Waltja’s origins were in Central Australian Family Resource Centre (FRC). In 1991 the (then) Commonwealth Department of Health, Housing and Community Services called for expressions of interest in the creation of Family Resource Centres across Australia as part of its national Family Strategy.
The National Family Resource Centre Program provided funding to organisations assisting families in the areas of advocacy, development of family services, information provision, education and training and needs identification.
The Commonwealth and Territory Governments identified Central Australia, particularly the then ATSIC wards Papunya, Impijara and Arltarlpilta, as a high need area for a Family Resource Centre.
The Central Australian Family Resource Centre program was granted an operational budget and formally commenced operations in 1993. Over the next four years, the FRC built a solid reputation as an advocate for women and families on remote communities. Its membership grew to reflect its remote community focus and strong relationships were formed with women’s and family organisations “out bush”.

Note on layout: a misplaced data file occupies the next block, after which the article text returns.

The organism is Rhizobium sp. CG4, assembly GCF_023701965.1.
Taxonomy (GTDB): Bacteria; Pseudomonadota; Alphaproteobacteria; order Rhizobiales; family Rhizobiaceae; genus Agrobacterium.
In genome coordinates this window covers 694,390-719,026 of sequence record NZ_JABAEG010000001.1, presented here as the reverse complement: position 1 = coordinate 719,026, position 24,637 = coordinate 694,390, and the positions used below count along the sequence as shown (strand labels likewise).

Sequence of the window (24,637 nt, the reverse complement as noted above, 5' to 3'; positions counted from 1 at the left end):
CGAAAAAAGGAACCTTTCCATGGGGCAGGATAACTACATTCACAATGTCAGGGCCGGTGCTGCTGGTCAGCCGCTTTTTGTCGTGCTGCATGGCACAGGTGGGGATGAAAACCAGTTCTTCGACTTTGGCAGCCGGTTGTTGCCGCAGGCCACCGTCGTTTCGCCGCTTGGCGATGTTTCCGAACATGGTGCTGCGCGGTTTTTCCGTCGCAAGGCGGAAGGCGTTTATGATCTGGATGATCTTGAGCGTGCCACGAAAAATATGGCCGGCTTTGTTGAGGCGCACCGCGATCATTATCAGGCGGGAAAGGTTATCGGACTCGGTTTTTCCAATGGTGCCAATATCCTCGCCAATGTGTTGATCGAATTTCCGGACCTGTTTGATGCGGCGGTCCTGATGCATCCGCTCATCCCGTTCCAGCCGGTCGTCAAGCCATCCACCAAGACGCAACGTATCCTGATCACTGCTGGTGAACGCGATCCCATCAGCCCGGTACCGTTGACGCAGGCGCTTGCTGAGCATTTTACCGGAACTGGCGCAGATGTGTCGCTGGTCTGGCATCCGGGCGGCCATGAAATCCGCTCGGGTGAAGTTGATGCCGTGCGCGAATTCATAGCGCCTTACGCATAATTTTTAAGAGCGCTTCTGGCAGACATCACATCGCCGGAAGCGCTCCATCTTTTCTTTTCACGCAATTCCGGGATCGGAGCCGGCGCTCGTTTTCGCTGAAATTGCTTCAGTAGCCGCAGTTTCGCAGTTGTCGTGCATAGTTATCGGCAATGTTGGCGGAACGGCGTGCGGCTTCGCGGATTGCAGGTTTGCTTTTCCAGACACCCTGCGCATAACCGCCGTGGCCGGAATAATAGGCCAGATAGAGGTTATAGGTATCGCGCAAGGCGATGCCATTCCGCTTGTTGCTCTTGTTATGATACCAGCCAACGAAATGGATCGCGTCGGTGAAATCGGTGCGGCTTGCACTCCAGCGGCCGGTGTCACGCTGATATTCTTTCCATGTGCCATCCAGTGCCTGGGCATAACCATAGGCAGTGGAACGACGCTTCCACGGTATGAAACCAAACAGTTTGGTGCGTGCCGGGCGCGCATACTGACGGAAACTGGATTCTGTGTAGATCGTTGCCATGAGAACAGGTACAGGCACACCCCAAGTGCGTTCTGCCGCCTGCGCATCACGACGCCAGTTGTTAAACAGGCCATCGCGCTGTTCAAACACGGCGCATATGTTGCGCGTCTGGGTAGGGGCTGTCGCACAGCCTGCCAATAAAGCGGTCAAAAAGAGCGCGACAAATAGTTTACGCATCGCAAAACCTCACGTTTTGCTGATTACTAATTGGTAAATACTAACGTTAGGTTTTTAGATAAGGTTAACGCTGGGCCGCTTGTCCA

However funding for the National Family Resource Centre Program was withdrawn by the Commonwealth in 1997 and re-allocated to youth service organisations. This effectively stripped the FRC of its operational funding. The FRC members and constituents were unhappy with this outcome and decided that they wanted to pursue other avenues to retain the services provided by the FRC and continue its work on remote families.
FRC members took the decision to incorporate as an Aboriginal Association. In October 1997, Waltja Tjutangku Palyapayi Aboriginal Association was registered and a new constitution was adopted.